# What would be a logical reason to explain space based families having more children than an earth based one

In my yet to be named sci-fi universe humanity has begun to expand into space and has established large scale space stations near Earth and on places like Eros and Luna. I wanted the stereotypical "spacer" to have more children than is usual on earth (1 or 2). Are there any logical reasons or advantages for spacers to have multiple children in a space colony?

Note:

• The Hegemony (global government which controls the majority of humanity) practices birth credits (after a couple's second child they would need to buy permits for any further child) to try and prevent drastic population growth, but in my mind I don't think simply wanting to have more than 3 kids without buying a permit is a good enough reason or motivator to move to space.
• Space stations are required to be built with "Maternity Centers" which allow pregnancy, birth, and development to be done in near earth gravity.
• Most space colonies are built around mining and/or energy generation, manufacturing, and trade with other colonies (and for certain resources that are worth the cost) and Earth. As well as science experiments and tests on the side

## They're called maternity centers for a reason

The maternity centers are required because zero-G sex is both confusing and inefficient. Also, fetuses developing in zero-G usually lead to miscarriages or present significant deformities.

However, given how these centers are built for the purpose of facilitating pregnancy and childbirth, they make sex far more... efficient than here on Earth. Be it due to the sanitary conditions, the feromones mixed into the air supply, the technology in the post-copulatory pod, or an idiosyncrasy of the gravity-generators, the fact of the matter is that if two fertile individuals have sex in a maternity center, a baby will probably be on the way.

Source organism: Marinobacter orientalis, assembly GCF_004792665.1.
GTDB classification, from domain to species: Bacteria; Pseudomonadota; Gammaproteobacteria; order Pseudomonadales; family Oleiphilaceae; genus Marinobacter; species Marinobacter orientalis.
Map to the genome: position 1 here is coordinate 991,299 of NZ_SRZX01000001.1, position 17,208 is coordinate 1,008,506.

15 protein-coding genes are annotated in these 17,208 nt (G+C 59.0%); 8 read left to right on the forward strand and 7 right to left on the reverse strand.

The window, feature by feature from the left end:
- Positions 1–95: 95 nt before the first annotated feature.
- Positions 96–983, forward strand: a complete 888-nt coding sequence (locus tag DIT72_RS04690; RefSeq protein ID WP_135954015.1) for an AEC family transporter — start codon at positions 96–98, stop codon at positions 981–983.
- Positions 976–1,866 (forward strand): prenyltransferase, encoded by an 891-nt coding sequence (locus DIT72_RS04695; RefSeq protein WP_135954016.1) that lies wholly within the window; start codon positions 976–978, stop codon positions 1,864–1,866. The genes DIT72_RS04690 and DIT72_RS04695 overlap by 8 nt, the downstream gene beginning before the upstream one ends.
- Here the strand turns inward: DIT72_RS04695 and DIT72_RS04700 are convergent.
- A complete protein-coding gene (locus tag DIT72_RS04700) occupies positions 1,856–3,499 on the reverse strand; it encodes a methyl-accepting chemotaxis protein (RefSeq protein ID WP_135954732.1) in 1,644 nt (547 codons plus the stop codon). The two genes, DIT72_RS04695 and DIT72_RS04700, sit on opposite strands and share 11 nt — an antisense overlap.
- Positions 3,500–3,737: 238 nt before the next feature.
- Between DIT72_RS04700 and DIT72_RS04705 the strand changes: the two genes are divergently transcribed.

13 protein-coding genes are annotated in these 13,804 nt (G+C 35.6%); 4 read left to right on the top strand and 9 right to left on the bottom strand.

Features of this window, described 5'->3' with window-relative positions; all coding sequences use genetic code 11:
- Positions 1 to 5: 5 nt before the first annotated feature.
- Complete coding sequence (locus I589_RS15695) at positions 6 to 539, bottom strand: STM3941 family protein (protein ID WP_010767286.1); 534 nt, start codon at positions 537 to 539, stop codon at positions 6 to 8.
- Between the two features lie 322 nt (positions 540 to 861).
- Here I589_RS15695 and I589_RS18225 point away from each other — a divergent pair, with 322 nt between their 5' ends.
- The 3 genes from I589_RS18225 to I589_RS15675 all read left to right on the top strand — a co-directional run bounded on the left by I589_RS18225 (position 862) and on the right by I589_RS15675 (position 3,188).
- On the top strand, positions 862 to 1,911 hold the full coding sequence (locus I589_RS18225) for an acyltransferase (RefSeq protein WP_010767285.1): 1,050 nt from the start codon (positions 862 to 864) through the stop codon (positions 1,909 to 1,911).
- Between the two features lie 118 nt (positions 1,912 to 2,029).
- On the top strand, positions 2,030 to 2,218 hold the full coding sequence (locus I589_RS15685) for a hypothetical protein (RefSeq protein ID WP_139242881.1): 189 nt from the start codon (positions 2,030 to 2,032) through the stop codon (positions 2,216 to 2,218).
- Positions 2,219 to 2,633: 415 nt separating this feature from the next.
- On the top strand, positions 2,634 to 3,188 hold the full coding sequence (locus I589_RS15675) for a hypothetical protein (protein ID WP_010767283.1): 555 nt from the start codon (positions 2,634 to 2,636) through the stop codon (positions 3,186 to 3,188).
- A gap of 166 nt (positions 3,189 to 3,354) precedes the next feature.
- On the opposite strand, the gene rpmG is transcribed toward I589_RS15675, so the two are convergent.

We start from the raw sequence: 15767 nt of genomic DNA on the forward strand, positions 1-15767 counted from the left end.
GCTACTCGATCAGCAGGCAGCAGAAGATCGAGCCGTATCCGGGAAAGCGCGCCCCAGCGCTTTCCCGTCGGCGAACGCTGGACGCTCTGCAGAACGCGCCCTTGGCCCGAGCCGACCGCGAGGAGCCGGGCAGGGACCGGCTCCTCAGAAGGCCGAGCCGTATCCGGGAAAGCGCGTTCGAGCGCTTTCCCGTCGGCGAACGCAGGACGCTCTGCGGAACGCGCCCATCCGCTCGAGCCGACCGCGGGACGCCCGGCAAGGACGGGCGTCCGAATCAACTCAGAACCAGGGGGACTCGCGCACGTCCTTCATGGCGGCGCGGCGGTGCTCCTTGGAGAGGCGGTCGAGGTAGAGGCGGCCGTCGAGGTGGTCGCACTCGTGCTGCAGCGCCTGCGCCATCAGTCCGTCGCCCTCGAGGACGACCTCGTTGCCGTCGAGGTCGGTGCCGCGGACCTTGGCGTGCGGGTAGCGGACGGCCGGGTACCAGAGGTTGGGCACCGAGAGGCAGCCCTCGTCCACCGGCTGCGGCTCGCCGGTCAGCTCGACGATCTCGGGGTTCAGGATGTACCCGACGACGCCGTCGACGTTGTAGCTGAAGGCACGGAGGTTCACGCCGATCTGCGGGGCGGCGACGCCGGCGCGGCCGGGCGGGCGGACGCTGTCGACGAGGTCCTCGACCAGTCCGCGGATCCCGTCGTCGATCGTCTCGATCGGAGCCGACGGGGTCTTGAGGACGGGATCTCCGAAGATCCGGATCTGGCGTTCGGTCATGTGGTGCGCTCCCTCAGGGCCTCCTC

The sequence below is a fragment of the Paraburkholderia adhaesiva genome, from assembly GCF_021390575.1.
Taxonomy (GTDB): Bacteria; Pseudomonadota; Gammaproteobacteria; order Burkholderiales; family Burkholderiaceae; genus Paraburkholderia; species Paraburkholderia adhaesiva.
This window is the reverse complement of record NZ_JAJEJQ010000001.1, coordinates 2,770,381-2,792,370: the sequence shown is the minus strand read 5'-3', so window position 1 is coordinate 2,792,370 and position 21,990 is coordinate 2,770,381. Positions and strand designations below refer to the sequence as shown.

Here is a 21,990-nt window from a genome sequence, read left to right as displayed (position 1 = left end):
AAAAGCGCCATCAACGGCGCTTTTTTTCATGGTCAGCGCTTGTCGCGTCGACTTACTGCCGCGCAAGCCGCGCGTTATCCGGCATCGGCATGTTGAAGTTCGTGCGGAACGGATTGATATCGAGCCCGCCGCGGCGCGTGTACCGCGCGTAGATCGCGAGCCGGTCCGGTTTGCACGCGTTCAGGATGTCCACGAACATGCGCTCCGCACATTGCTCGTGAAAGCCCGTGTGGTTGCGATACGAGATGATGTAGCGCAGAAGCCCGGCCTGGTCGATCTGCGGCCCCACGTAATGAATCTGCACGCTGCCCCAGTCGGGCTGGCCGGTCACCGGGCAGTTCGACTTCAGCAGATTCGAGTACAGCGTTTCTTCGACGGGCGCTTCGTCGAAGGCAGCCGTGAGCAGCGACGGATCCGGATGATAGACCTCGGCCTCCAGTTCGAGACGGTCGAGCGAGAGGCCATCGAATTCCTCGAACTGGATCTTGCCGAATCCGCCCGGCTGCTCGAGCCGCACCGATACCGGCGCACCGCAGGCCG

Combining this with the fact that spacers are still human, and that humans ain't nothing but mammals with an innate desire to have sex, you'll therefore have just as many people having sex, but with a greater rate of pregnancies.

As to why the maternity centers aren't modified to get closer to Earth-like pregnancy rates?

One option is that that's not an option: the technology used in the centers is binary. It either works very well, or it doesn't at all.

A second option is that fertility rates in space are high because the mortality rates are also very high. No technology can mitigate the fact that space is a far more dangerous environment than future Earth. Be it errant gamma-ray bursts and asteroids or just good ol' cosmic radiation, people die in space. A lot. So if you want your line to continue, you need to make multiple... investments.

In case your technology is such that the dangers of space have mostly been mitigated, you can still use this idea: the dangers might've passed, but the spacer culture grew with them and now 3 kids is just... normal. People have 3 kids because they have 3 kids.